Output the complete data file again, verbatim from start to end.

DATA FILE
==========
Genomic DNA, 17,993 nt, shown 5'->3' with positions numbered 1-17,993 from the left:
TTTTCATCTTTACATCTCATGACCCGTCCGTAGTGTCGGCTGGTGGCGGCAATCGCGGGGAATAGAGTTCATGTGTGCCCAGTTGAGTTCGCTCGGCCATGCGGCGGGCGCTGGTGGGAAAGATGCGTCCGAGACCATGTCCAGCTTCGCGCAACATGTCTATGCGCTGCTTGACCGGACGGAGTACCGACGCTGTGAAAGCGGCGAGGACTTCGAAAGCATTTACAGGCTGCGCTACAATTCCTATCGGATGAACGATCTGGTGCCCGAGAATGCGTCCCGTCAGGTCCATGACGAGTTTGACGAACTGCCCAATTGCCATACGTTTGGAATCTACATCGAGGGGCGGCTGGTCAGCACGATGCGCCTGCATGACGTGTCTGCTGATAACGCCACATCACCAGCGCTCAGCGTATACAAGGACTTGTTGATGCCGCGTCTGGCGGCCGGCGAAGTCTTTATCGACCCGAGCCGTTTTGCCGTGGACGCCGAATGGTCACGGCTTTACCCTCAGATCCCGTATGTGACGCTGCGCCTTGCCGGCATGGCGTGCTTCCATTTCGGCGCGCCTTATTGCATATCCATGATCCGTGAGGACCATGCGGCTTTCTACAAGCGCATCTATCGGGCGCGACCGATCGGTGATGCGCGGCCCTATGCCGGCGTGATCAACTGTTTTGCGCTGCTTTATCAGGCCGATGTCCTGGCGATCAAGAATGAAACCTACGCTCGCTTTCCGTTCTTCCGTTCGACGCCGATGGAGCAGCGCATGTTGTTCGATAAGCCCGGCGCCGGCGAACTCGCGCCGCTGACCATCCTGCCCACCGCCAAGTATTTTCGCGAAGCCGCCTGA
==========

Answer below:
Genomic DNA, 17,993 nt, shown 5'->3' with positions numbered 1-17,993 from the left:
TTTTCATCTTTACATCTCATGACCCGTCCGTAGTGTCGGCTGGTGGCGGCAATCGCGGGGAATAGAGTTCATGTGTGCCCAGTTGAGTTCGCTCGGCCATGCGGCGGGCGCTGGTGGGAAAGATGCGTCCGAGACCATGTCCAGCTTCGCGCAACATGTCTATGCGCTGCTTGACCGGACGGAGTACCGACGCTGTGAAAGCGGCGAGGACTTCGAAAGCATTTACAGGCTGCGCTACAATTCCTATCGGATGAACGATCTGGTGCCCGAGAATGCGTCCCGTCAGGTCCATGACGAGTTTGACGAACTGCCCAATTGCCATACGTTTGGAATCTACATCGAGGGGCGGCTGGTCAGCACGATGCGCCTGCATGACGTGTCTGCTGATAACGCCACATCACCAGCGCTCAGCGTATACAAGGACTTGTTGATGCCGCGTCTGGCGGCCGGCGAAGTCTTTATCGACCCGAGCCGTTTTGCCGTGGACGCCGAATGGTCACGGCTTTACCCTCAGATCCCGTATGTGACGCTGCGCCTTGCCGGCATGGCGTGCTTCCATTTCGGCGCGCCTTATTGCATATCCATGATCCGTGAGGACCATGCGGCTTTCTACAAGCGCATCTATCGGGCGCGACCGATCGGTGATGCGCGGCCCTATGCCGGCGTGATCAACTGTTTTGCGCTGCTTTATCAGGCCGATGTCCTGGCGATCAAGAATGAAACCTACGCTCGCTTTCCGTTCTTCCGTTCGACGCCGATGGAGCAGCGCATGTTGTTCGATAAGCCCGGCGCCGGCGAACTCGCGCCGCTGACCATCCTGCCCACCGCCAAGTATTTTCGCGAAGCCGCCTGA